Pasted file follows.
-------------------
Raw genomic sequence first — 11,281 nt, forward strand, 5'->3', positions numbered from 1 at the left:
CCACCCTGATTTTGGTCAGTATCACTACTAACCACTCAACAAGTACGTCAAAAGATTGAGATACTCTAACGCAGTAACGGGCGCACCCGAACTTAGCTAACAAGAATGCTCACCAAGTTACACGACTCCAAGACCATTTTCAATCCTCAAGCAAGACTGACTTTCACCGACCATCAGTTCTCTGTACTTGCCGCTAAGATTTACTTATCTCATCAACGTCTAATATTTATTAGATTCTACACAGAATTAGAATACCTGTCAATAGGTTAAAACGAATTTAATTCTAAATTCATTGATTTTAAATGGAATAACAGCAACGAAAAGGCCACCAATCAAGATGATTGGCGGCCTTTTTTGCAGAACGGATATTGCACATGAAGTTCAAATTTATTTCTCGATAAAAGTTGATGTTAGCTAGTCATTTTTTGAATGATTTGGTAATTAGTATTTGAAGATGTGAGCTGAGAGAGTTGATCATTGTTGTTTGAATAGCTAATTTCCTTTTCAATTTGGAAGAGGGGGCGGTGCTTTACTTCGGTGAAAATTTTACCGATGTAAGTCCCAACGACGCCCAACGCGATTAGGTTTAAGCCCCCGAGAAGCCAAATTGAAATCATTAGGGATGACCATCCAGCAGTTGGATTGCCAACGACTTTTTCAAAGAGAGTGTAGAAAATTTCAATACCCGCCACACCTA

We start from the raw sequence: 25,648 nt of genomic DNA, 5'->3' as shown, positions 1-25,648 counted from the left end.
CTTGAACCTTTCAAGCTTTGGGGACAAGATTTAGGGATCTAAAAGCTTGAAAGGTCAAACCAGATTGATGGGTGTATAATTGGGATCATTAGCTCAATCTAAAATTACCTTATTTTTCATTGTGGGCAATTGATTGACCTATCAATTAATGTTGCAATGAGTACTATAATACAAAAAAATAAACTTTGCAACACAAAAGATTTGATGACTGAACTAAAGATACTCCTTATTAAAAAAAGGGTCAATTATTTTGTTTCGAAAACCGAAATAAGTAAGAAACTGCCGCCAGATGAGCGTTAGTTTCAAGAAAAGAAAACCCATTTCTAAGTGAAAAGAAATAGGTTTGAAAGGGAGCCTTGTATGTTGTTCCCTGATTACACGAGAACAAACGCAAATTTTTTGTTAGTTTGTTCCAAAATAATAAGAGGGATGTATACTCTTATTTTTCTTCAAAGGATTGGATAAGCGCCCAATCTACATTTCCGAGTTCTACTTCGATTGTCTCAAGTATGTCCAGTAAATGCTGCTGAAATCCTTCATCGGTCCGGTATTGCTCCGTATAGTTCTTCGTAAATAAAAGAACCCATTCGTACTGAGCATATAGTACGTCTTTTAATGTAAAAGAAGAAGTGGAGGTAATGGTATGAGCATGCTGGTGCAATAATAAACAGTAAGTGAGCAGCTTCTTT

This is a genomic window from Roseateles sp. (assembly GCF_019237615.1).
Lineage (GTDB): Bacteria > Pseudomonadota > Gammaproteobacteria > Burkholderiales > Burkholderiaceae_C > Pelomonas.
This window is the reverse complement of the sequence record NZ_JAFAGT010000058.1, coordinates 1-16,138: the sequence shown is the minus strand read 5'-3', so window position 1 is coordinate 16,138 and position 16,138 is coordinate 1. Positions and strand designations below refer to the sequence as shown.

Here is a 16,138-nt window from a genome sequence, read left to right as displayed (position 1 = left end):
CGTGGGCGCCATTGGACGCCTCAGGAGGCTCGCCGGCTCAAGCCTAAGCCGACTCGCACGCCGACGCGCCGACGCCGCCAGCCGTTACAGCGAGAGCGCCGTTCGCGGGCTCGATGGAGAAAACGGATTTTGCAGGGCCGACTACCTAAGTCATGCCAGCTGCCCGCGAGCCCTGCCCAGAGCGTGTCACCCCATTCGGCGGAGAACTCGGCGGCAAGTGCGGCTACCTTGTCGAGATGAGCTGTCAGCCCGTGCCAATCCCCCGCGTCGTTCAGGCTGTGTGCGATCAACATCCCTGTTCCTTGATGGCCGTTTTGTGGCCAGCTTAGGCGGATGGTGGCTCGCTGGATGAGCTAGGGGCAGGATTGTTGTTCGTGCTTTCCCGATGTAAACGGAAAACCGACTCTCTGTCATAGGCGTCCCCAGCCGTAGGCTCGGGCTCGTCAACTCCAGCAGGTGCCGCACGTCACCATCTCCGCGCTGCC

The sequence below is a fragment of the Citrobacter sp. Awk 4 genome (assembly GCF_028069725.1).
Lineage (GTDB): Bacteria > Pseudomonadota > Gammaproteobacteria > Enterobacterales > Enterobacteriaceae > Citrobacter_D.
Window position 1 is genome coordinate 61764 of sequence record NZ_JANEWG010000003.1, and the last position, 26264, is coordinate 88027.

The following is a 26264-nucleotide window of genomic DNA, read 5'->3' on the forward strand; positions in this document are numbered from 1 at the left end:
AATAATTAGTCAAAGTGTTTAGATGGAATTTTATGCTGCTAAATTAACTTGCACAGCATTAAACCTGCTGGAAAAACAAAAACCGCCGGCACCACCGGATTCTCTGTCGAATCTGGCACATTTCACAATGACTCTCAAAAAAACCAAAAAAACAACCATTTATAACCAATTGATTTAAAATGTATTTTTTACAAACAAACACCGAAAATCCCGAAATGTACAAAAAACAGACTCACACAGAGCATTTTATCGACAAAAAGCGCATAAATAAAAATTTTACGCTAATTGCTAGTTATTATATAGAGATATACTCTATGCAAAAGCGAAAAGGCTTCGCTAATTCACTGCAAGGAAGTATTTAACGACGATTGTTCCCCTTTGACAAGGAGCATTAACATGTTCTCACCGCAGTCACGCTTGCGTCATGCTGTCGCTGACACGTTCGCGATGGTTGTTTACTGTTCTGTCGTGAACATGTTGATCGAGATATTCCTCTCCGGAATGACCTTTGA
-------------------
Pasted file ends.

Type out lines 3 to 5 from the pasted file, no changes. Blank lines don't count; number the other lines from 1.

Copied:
We start from the raw sequence: 25,648 nt of genomic DNA, 5'->3' as shown, positions 1-25,648 counted from the left end.
CTTGAACCTTTCAAGCTTTGGGGACAAGATTTAGGGATCTAAAAGCTTGAAAGGTCAAACCAGATTGATGGGTGTATAATTGGGATCATTAGCTCAATCTAAAATTACCTTATTTTTCATTGTGGGCAATTGATTGACCTATCAATTAATGTTGCAATGAGTACTATAATACAAAAAAATAAACTTTGCAACACAAAAGATTTGATGACTGAACTAAAGATACTCCTTATTAAAAAAAGGGTCAATTATTTTGTTTCGAAAACCGAAATAAGTAAGAAACTGCCGCCAGATGAGCGTTAGTTTCAAGAAAAGAAAACCCATTTCTAAGTGAAAAGAAATAGGTTTGAAAGGGAGCCTTGTATGTTGTTCCCTGATTACACGAGAACAAACGCAAATTTTTTGTTAGTTTGTTCCAAAATAATAAGAGGGATGTATACTCTTATTTTTCTTCAAAGGATTGGATAAGCGCCCAATCTACATTTCCGAGTTCTACTTCGATTGTCTCAAGTATGTCCAGTAAATGCTGCTGAAATCCTTCATCGGTCCGGTATTGCTCCGTATAGTTCTTCGTAAATAAAAGAACCCATTCGTACTGAGCATATAGTACGTCTTTTAATGTAAAAGAAGAAGTGGAGGTAATGGTATGAGCATGCTGGTGCAATAATAAACAGTAAGTGAGCAGCTTCTTT

This is a genomic window from Roseateles sp. (assembly GCF_019237615.1).